BY CURTIS WOODWARD
Outrage! Crisis! The world is ending! Rugby league is dead! There must be an investigation! Where’s the consistency!?
All code for click bait, of course, but don’t let that stop you from a big, fat, juicy side of #TalkTheGameDown.
Everywhere you look it seems somebody, somewhere, has an axe to grind with the NRL.
Well, actually, come to think of it, it’s only really coming from one rather large outlet.
But we digress.
Let’s set a few things straight.
1: There is plenty of accountability at League Central
Certain people want a ‘please explain’ for Queensland legend Billy Slater being named Wally Lewis Medalist from a losing side. It was an atrocious decision. Slater wasn’t the best player in the State of Origin series. Not even close. But we did get explanations. We didn’t agree with them but at least we got them. These people also want an explanation on the Bunker ruling of a Sydney Roosters try in the Titans game that was clearly no try. NRL referees boss Bernard Sutton came out and said they got the decision wrong. All sounds like accountability so far, yes? And then there’s the Jack Wighton situation in Canberra where the club suspended him for six weeks and fined him $10 and his weekly Happy Meal from McDonalds. The NRL swooped in and called bullshit, upped the fine and the suspension. That sounds like accountability!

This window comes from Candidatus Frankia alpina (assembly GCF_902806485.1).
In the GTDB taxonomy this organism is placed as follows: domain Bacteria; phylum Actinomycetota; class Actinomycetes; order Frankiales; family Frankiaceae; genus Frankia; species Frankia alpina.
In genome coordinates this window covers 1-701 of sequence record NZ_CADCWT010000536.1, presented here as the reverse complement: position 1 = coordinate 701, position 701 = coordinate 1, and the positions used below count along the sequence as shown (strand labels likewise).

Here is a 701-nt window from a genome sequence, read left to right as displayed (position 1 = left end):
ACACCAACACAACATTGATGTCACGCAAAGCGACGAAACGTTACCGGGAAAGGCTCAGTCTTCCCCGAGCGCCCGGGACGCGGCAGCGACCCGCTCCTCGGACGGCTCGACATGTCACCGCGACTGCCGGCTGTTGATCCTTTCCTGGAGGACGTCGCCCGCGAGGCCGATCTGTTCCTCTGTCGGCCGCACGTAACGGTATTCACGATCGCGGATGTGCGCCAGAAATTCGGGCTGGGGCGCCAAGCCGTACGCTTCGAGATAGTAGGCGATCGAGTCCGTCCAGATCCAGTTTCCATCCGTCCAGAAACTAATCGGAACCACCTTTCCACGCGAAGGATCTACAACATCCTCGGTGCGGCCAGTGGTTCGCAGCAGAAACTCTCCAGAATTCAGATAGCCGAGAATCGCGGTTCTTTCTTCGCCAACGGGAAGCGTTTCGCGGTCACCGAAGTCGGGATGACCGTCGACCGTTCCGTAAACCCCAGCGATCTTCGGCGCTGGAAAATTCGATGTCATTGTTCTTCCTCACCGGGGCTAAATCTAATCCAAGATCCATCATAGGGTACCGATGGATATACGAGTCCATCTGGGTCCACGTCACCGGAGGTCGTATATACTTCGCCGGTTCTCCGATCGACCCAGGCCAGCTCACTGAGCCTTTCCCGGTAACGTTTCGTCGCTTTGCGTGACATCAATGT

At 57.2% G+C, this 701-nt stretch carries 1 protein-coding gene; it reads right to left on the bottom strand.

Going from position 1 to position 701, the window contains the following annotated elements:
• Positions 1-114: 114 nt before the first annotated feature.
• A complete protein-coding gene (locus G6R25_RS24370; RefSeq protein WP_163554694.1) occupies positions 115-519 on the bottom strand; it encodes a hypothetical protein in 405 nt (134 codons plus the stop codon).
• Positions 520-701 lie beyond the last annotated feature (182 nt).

2: We’ve already tried letting video referees rule on forward passes
Has everyone forgotten we tried letting video referees rule on possible forward passes in the early 2000’s and it didn’t work?
We’re just passing the buck if we’re not leaving that responsibility to the on-field officials.
The issue is how these referees and touch judges are being coached. Instead of watching each play like a hawk and, you know, refereeing each play as it comes, officials are more worried about what is going to happen. Control the ruck, look for a penalty here, look for a penalty there. We have also seen some horrible missed forward passes in recent weeks that have led to tries. Why? Because the touch judge isn’t watching the pass. He’s watching the feet and the sideline and the corner post and everything BUT the pass!
3: McCullough’s punches didn’t connect!
Someone else wants to know why Melbourne’s Curtis Scott got suspended for whacking Dylan Walker while Andrew McCullough escaped the same fate for his “punches” on the weekend at Suncorp Stadium.
Let’s have a look at the evidence shall we?
Watching Exhibit A, you can see (if you have a look for yourself – go on – don’t be lazy) Walker hits Scott with a good old verbal tongue bashing which is not illegal. Scott punches the piss out of him and breaks Walker’s eye socket. Scott was rightfully suspended.
Now don’t laugh watching McCullough try and throw them because it’s pretty funny.
New Zealand’s Chris Satae charged into McCullough with a lifted elbow and made contact with McCullough’s head. The Broncos hooker took exception. It was worse than the time Mitchell Pearce and Benji Marshall had a crack at each other.
NONE of McCullough’s punches connected.
Sin bin? Sure. Suspension? Get real.
Catch The81stMinute Call Team this Saturday from 12.30pm live on steelesports.com.au for the Intrust Super Premiership clash between the Canterbury Bulldogs and Western Suburbs Magpies.